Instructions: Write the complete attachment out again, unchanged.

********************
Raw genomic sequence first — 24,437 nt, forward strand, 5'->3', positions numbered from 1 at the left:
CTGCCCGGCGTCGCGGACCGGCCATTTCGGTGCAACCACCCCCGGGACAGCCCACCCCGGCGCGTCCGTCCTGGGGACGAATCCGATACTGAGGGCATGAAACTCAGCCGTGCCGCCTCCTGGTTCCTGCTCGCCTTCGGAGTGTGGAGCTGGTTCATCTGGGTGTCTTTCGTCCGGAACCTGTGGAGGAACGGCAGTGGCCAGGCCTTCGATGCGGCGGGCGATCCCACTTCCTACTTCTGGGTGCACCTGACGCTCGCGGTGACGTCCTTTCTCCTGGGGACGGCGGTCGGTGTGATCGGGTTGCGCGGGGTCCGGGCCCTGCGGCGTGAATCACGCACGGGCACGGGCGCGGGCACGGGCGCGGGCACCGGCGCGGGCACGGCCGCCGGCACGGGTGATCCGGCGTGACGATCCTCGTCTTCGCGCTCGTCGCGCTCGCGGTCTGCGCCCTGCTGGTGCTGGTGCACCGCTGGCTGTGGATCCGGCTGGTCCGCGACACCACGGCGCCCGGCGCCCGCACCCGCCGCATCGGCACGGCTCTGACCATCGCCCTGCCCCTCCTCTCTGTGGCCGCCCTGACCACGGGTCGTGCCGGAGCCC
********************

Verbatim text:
Raw genomic sequence first — 24,437 nt, forward strand, 5'->3', positions numbered from 1 at the left:
CTGCCCGGCGTCGCGGACCGGCCATTTCGGTGCAACCACCCCCGGGACAGCCCACCCCGGCGCGTCCGTCCTGGGGACGAATCCGATACTGAGGGCATGAAACTCAGCCGTGCCGCCTCCTGGTTCCTGCTCGCCTTCGGAGTGTGGAGCTGGTTCATCTGGGTGTCTTTCGTCCGGAACCTGTGGAGGAACGGCAGTGGCCAGGCCTTCGATGCGGCGGGCGATCCCACTTCCTACTTCTGGGTGCACCTGACGCTCGCGGTGACGTCCTTTCTCCTGGGGACGGCGGTCGGTGTGATCGGGTTGCGCGGGGTCCGGGCCCTGCGGCGTGAATCACGCACGGGCACGGGCGCGGGCACGGGCGCGGGCACCGGCGCGGGCACGGCCGCCGGCACGGGTGATCCGGCGTGACGATCCTCGTCTTCGCGCTCGTCGCGCTCGCGGTCTGCGCCCTGCTGGTGCTGGTGCACCGCTGGCTGTGGATCCGGCTGGTCCGCGACACCACGGCGCCCGGCGCCCGCACCCGCCGCATCGGCACGGCTCTGACCATCGCCCTGCCCCTCCTCTCTGTGGCCGCCCTGACCACGGGTCGTGCCGGAGCCC